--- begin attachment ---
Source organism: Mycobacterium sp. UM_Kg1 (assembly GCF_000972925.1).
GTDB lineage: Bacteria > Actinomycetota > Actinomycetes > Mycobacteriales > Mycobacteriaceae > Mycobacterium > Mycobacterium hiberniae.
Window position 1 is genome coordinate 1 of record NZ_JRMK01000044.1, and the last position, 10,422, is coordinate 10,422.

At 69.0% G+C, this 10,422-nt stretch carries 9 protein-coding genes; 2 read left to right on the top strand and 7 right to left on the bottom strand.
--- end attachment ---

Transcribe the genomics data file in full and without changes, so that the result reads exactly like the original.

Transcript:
Source organism: Mycobacterium sp. UM_Kg1 (assembly GCF_000972925.1).
GTDB lineage: Bacteria > Actinomycetota > Actinomycetes > Mycobacteriales > Mycobacteriaceae > Mycobacterium > Mycobacterium hiberniae.
Window position 1 is genome coordinate 1 of record NZ_JRMK01000044.1, and the last position, 10,422, is coordinate 10,422.

At 69.0% G+C, this 10,422-nt stretch carries 9 protein-coding genes; 2 read left to right on the top strand and 7 right to left on the bottom strand.